Universal finds easy market for toon goons

Minions are already attracting millions for Universal.

The overall-wearing Twinkie-shaped creatures, who dance to “Boogie Fever” and work for Gru, a supervillain voiced by Steve Carell, have won over a slew of high-profile marketers, including Best Buy, IHOP, American Express and Kodak, who have ponied up more than $75 million in the photos/featuredstories/Despicable-Amex-300.jpg” vspace=”3″ hspace=”3″ align=”left”>U.S. to help promote the 3D family toon “Despicable Me,” which bows July 9.

Marketing dollars have been tough enough for studios to raise from brands to push sequels and films based on popular properties since the recession pared back advertising budgets. But they’re even harder to come by these days for completely original projects not based on anything at all.

Yet “Despicable Me,” the first from Chris Meledandri’s Illumination Entertainment since the toon studio set up shop at Universal in 2007, has proved a rare exception.

“Those Minions certainly didn’t make it difficult for us,” said Stephanie Sperber, president, Universal Partnerships and Licensing, the group that brokered the promo deals. Partners gravitated to the “sheer charm of the content. The Minions are so cute you can’t help but embrace them.”

As part of IHOP’s first major movie tie-in since Fox’s “Horton Hears a Who!” in 2008, the restaurant chain will launch new products, including a specialty lemonade, pancakes, fully loaded Tater Tots and dough bites themed around the Minions. The characters also will run rampant via signage inside the company’s 1,400 restaurants and across menus, and emerge from the pockets of servers’ aprons. They will be prominently featured in the company’s TV spots, as well.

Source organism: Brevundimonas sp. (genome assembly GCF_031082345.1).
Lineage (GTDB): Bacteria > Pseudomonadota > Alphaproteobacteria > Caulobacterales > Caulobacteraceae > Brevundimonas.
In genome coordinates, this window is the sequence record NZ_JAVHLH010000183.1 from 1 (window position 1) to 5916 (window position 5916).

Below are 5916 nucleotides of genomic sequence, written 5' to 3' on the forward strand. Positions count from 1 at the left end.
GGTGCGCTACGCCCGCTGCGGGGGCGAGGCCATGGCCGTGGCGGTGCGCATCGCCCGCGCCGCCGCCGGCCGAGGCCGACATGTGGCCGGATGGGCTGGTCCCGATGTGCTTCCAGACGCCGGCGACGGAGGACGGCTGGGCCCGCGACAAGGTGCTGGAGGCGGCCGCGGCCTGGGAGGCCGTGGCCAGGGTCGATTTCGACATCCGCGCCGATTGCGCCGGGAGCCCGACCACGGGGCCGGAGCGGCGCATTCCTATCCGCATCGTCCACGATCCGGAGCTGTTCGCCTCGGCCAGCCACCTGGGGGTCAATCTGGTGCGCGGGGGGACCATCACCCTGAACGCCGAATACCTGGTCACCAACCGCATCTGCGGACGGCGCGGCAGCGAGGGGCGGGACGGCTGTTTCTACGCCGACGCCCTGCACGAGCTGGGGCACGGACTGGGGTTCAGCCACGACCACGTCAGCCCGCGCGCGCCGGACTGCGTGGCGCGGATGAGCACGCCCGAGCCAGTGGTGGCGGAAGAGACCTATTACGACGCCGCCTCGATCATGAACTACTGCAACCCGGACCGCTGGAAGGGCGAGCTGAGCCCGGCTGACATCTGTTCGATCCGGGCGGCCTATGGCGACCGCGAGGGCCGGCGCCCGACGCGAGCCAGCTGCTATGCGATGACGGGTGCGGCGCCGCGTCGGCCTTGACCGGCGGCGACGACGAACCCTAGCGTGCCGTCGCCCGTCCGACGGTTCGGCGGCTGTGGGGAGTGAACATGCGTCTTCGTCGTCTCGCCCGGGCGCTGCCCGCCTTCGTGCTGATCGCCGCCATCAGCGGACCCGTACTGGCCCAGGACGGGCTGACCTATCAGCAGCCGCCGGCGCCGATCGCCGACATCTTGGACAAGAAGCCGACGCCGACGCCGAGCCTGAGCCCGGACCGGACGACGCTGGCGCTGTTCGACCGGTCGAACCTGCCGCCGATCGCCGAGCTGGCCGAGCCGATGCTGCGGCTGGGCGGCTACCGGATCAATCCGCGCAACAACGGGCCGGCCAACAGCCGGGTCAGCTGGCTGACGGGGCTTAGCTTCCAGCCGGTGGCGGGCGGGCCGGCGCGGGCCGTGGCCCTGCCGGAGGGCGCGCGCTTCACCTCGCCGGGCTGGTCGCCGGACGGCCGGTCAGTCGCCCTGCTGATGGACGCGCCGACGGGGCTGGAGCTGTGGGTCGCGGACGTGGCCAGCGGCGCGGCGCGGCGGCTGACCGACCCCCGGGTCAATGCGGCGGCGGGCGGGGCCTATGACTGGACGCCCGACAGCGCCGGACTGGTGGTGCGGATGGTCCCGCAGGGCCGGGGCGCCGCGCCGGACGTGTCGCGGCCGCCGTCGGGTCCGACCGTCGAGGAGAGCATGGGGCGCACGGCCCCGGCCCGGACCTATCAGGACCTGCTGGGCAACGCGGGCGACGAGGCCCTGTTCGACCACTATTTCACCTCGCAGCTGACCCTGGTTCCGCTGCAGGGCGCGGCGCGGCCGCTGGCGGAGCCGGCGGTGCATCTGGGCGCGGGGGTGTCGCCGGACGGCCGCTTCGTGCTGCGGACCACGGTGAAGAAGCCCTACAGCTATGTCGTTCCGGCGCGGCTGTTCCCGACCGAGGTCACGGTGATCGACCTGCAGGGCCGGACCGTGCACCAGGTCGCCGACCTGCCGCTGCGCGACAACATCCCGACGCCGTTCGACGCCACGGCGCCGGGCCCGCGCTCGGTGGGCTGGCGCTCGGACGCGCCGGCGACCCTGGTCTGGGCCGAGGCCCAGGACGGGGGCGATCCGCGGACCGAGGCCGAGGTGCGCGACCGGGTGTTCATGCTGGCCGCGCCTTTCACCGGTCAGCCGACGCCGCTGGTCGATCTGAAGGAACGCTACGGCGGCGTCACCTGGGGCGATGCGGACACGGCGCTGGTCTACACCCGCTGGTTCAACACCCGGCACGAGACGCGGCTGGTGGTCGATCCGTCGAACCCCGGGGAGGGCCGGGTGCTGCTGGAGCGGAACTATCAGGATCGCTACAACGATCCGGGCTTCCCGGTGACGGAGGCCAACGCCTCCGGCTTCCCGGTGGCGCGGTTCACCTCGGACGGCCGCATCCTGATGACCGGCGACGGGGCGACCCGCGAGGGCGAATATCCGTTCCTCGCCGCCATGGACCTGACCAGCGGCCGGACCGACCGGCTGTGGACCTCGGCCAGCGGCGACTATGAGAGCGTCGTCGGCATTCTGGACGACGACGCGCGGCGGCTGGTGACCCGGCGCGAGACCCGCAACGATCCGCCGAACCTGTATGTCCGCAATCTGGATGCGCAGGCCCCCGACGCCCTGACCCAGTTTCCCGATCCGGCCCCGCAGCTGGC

“We lean more toward properties that help create different products that can bring the characters to life within the restaurants,” said Joe Adney, executive director of marketing for IHOP Restaurants. “We want to have fun with the characters that come out of the movie and develop fun, interesting and colorful products that evoke memories from watching the movie.”

A “Mayor’s Breakfast” plate of green eggs and ham proved a big seller for IHOP when it tied in with “Horton Hears a Who!” The restaurant’s “Despicable” menu items roll out June 21 and are available through the end of August.

Best Buy is being a little more secretive about its plans. The electronics giant is readying to roll out a themed technology tie-in over the next two weeks designed to “revolutionize the movie-going experience,” while promoting the Best Buy brand as more than a place that “sells devices or packaged content” but “entertainment experiences,” said Chris Homeister, senior VP and general manager of Best Buy’s entertainment business group.

The plans around “Despicable Me” represents its largest partnership with a studio and a film unspooling in theaters. It typically has launched promos around DVD or Blu-ray releases.